Newby looking for advice / maybe even reassurance I think!

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    Newby looking for advice / maybe even reassurance I think!

    Just thinking of taking the plunge and renting an oldish property I have been left.!
    And so I have a couple of questions if you don't mind please?
    I have a terraced property that has just had a flash over to tidy it up as well as a rewire and a re plumb!
    I had {Mod - name removed} in to give me some ideas of rental potential and costs of their management service. Especially the 'Full package' as when in the UK tend to live about 50 miles away !
    Have you had any experience of having a property fully managed ie hands off?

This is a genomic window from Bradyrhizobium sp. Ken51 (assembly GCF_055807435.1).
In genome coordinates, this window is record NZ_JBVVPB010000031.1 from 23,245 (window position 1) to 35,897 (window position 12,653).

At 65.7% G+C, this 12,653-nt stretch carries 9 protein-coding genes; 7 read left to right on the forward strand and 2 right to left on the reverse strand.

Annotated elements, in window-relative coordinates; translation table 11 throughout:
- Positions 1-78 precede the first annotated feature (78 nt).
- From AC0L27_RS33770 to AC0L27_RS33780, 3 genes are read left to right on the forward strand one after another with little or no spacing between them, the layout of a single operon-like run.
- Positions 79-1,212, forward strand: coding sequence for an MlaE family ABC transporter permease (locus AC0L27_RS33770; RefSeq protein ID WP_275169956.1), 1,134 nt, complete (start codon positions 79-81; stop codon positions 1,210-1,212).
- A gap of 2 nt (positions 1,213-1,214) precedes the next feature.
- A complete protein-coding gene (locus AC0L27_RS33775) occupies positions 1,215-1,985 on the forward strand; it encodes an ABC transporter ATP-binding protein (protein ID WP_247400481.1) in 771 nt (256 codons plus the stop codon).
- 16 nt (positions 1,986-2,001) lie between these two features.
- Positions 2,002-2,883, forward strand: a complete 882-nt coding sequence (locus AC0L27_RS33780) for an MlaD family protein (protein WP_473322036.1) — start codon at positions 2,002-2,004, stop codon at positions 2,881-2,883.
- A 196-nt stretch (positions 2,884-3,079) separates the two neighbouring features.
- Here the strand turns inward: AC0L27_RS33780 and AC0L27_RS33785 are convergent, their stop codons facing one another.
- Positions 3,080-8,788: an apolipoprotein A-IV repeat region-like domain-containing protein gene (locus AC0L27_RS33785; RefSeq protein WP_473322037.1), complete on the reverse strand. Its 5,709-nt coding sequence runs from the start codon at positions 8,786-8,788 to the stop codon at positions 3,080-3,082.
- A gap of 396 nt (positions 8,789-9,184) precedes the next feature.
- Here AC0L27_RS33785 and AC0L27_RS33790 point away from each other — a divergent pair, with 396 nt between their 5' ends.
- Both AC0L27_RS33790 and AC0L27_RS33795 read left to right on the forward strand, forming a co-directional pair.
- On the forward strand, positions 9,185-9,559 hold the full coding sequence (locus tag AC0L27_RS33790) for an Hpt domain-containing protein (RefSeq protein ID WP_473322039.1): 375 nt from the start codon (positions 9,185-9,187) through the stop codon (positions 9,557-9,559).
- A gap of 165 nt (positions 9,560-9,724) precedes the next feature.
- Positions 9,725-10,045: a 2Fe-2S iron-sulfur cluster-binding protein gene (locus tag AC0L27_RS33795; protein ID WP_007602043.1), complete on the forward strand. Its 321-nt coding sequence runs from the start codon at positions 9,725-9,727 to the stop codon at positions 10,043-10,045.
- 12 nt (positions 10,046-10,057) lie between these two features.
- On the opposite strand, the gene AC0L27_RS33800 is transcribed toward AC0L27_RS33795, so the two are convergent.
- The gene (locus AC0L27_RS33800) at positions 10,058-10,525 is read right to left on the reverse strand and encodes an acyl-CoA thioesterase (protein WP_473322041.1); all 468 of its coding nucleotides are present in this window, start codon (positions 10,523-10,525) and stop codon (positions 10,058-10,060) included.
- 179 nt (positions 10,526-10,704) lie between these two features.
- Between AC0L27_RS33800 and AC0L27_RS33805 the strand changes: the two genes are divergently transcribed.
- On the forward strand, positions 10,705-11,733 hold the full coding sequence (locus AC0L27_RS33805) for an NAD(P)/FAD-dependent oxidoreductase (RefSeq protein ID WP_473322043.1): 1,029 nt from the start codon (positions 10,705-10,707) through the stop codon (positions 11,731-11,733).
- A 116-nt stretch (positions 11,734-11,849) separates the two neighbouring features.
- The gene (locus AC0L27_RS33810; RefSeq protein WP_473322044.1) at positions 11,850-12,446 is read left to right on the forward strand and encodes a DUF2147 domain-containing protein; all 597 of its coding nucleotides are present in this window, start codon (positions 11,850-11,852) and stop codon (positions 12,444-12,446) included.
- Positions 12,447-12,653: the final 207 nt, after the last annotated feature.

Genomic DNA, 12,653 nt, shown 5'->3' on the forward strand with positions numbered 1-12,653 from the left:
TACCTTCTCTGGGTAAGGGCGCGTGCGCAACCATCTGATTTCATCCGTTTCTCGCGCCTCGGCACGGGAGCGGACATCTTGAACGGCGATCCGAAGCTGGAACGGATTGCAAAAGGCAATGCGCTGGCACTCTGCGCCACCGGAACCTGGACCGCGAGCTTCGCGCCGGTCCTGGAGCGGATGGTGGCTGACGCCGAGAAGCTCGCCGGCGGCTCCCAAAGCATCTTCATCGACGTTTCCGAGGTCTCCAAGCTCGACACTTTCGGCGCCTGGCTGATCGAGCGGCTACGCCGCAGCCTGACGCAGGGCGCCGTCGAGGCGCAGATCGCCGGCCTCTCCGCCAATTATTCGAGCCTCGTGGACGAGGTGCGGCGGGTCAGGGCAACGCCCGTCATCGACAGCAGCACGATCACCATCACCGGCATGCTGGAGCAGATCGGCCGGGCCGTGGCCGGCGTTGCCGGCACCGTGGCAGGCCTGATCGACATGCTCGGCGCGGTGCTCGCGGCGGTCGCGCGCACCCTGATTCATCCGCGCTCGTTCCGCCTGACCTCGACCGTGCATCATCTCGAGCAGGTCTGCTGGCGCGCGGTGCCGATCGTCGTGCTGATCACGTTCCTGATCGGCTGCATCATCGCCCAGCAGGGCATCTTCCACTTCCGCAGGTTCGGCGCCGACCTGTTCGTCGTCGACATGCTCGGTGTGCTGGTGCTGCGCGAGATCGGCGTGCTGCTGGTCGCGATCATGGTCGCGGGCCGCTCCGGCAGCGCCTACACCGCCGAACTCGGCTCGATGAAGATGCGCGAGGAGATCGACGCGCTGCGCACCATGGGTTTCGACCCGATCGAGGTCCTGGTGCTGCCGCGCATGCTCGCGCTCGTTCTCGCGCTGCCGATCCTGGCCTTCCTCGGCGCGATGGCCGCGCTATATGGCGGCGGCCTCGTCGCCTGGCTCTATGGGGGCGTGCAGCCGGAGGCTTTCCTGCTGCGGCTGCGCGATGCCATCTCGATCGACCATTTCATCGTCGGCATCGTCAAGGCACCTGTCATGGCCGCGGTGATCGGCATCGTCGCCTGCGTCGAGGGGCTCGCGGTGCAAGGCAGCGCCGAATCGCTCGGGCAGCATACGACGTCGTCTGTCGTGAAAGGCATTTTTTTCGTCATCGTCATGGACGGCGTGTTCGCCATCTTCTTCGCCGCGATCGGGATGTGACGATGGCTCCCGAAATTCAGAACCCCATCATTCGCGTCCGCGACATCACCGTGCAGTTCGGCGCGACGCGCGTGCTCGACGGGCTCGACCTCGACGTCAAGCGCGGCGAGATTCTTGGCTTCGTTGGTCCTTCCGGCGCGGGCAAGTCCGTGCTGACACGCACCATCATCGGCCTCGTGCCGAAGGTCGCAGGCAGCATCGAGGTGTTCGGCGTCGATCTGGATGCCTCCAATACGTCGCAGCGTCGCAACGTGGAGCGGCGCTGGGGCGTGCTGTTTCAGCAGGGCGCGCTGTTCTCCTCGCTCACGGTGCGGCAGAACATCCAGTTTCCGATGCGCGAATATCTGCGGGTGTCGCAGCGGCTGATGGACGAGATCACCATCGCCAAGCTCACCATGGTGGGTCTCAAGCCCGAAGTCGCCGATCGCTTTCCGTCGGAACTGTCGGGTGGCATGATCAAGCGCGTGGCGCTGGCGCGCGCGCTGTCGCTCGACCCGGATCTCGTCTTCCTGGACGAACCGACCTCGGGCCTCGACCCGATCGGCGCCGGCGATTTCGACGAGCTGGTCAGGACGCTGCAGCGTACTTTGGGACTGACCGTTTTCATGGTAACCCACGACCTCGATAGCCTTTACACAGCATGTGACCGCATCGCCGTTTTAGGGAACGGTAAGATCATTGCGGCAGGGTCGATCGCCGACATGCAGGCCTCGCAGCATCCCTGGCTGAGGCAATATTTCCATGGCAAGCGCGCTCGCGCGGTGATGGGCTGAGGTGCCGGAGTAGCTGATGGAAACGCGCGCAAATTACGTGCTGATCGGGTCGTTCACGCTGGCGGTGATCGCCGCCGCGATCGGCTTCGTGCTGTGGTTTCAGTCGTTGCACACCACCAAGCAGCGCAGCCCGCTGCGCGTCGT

If so what are the pitfalls and shortcomings with it apart from cost , which in this case is 10% of rent + VAT? If not do you use anyone for any aspect of rental as in vet tenants etc etc or is it easy enough to do yourself?
    They also suggest that I don't close my mind to DHSS as it limits the potential for tenants ! Whats you thoughts on this please?
    They say they provide a full vetting service with Guarantor's etc. Have you experience of this kind of thing and does it really secure you or is it better to pay for rental insurance, though that seems just like more of the bottom line washing away!
    The place has no white goods and is unfurnished except for cooker and carpets etc. Is this a good stance or is furnished better? My thoughts are that anyone who invests in the furniture is likely looking to stay longer and is there fore more 'committed'. Is this just naive?
    I know its all a bit of a 'how long is a bit of string' scenario but dread getting someone who'll pull the floorboards up to burn them for winter and then rip out the plumbing to weigh it in! Or a drain collapses and costs two or more years rental to put right while I have to look after the tenant or what ever!